Imagine a terrible day: you’re sick. You’ve been fighting with one of your best friends all day. You’re late to an important appointment because traffic is insane, and there’s absolutely nothing you can do about it. Said lateness makes you miss a fantastic opportunity, so you’re even more upset than you already were. Oh, and it’s chilly outside, with the wind picking up. Your saving grace: you’re seeing two awesome bands that night. Do Counting Crows and The Wallflowers have the superpowers necessary to turn your whole day around, and end it on a bright note? I showed up last Thursday evening at America’s Cup Pavilion to find out.
That thing I was late to? My meeting my LiveNation contact so I could shoot the Wallflowers from the pit. Unfortunately, rock & roll waits for no one, so I not only missed that opportunity altogether, I missed the beginning of their set – something I pride myself on rarely, if ever, doing. I would ultimately make it to the pit safely in plenty of time for the Counting Crows, only to have some crazy camera malfunction, resulting in no usable photos of my own. See? Horrible day. Thankfully, my seats were next to fellow photog Daniel Guskoter (dgpics.com), who graciously offered to email me the shots I’ve used for this review – thanks, Daniel!
Before I even made it through the gate, I could hear Jakob Dylan’s sweet voice singing “Three Marlenas” from the street. As I settled safely in my seat, the band began their cover of “The Letter,” and then “I’ve Been Delivered.” During my senior year at Cal (2010), I had the opportunity to see Jakob’s dad perform at the Greek, and I honestly can’t say whether I think Jakob is sounding more and more like him over time, or if he always did and I didn’t notice until more recently. Either way, though, he does remind me a lot of his dad, and I mean that in all good ways possible. Though I haven’t owned a Wallflowers album since my senior year of high school (1997), which was Bringing Down the Horse, it didn’t stop me from enjoying their whole set. (And bonus: the nostalgia of the tunes I listened to all those years ago makes ’em all the sweeter now!) “6th Avenue Heartache” was next, and featured a sexy combination of organ and guitar, establishing quickly that the Wallflowers are capable of what only great musicians are: sounding better live than they do on a record.
After “Closer to You” came “Nothin’ But the Whole Wide World,” and eventually Jakob paused to check on the crowd, asking, “San Francisco, how are you? You all right?!” When they cheered back, he nodded. “You did come! You did show up!” A new song called “Love is a Country” was up next, followed by “God Don’t Make Lonely Girls” – with which I disagree. (But it’s a great song, anyway…) I’ve never seen the Wallflowers live before, but I admit I expected Jakob to be a no-fuss, just-here-to-play-for-you kinda guy like Papa Dylan, so I was surprised when he stopped again to talk to the audience: “Hey you guys, how are you? Hey, guess what?!” A pause. “You’re not even gonna guess?!” Someone in the front mentioned something about it being a first or second concert, but I could only hear Mr. Dylan’s side of the conv, so I missed what was being said. He went on, though, to introduce the members of the band, including the birthday boy, drummer Jack Irons. On the count of three, everyone followed Jakob’s advice and chanted a big “happy birthday, Jack!” to which Jakob said, “that’s what you get when you’re on stage and it’s your birthday!”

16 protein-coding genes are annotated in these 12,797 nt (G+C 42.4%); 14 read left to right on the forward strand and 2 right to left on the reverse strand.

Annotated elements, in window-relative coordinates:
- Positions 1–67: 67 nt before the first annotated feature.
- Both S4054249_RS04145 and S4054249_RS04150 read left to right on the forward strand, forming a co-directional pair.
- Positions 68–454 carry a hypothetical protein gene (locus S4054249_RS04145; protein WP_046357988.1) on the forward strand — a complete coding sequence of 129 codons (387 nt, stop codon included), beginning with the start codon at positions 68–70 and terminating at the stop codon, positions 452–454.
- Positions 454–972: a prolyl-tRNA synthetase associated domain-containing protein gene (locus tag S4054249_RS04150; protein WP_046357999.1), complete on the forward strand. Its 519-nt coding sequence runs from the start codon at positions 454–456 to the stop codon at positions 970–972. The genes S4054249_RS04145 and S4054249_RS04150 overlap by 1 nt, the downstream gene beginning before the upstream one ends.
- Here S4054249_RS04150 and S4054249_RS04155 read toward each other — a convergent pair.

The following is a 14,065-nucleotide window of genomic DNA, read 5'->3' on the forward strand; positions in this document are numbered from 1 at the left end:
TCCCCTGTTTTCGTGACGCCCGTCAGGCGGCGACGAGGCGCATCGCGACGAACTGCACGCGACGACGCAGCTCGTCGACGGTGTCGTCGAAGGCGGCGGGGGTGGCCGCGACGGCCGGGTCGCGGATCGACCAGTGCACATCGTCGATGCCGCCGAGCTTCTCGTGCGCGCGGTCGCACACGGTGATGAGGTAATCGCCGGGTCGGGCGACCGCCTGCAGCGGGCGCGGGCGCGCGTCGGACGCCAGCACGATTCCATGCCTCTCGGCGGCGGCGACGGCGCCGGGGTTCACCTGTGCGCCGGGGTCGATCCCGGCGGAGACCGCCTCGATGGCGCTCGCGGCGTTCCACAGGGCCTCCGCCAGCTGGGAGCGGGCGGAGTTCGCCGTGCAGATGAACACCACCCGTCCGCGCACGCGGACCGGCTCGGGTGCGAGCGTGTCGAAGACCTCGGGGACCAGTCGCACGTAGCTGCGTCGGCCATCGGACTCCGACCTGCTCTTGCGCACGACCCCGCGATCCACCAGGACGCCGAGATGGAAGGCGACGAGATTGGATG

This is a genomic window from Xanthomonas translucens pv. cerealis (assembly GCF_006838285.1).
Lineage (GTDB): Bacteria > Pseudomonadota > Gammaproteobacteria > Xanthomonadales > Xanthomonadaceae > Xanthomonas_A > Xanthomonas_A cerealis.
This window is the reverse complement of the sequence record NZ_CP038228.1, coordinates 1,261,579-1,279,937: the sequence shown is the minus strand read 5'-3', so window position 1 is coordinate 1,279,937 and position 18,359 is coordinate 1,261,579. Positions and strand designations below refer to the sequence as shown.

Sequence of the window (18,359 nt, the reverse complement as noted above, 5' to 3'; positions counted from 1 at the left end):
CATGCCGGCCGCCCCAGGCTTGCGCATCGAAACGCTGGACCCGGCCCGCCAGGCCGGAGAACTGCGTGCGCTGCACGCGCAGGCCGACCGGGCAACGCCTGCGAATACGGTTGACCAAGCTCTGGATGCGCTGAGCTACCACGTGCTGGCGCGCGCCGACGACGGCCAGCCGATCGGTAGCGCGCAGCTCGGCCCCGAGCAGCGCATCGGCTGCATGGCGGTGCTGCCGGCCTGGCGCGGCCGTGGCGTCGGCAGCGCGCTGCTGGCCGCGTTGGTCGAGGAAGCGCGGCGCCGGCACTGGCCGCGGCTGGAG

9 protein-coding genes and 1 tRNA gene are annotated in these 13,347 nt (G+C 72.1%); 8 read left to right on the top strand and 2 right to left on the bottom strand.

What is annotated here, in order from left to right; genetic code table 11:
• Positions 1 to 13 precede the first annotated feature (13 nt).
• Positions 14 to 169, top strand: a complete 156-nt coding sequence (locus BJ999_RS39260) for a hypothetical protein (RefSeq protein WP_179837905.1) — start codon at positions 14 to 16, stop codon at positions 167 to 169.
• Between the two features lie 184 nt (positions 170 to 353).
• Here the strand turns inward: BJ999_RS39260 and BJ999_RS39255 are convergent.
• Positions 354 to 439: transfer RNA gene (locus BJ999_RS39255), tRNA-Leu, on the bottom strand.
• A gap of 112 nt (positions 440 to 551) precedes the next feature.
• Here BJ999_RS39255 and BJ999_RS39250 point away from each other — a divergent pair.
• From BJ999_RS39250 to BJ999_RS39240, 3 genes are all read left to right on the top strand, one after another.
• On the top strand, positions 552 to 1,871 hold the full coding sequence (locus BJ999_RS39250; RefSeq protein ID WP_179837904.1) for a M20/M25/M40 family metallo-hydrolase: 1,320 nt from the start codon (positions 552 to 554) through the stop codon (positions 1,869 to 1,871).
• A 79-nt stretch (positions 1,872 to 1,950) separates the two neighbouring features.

The huge breakthrough hit “One Headlight” came next, after which Jakob admitted his chagrin at having forgotten to “wear flowers” in his hear, thanked the Counting Crows, and said they had time for one more. The last song, “The Difference,” wrapped up their set nicely. I’ll admit, I was a bit sad that they didn’t have more time to play for us, but since they’d played all of the songs of theirs I know and love best, I didn’t have much interest in complaining.
And then, before I knew it, it was time for the main event. Quickly, I admit a fact of which I’m a little ashamed: I don’t think I’ve ever owned a Counting Crows record. I’ve loved many of their songs over the years when I hear them on the radio, and I own quite a few bits and pieces of albums on my iPod/iPhone, but I’ve never bought one whole record. Suffice it then to say that a good half of the material was new to me this evening – and I was thrilled to hear it all. Just before the band took to the stage, Bill Withers’ “Lean on Me” began to play, and the house lights came on. The set got started with a bang with “Mr. Jones,” an old personal favorite of mine. “Untitled (Love Song)” was next, and the “throw your arms around my neck” line had me hooked right away. After “Hard Candy,” I had to give up my spot snapping soon-to-be-vanishing photographs in the pit and return to my seat.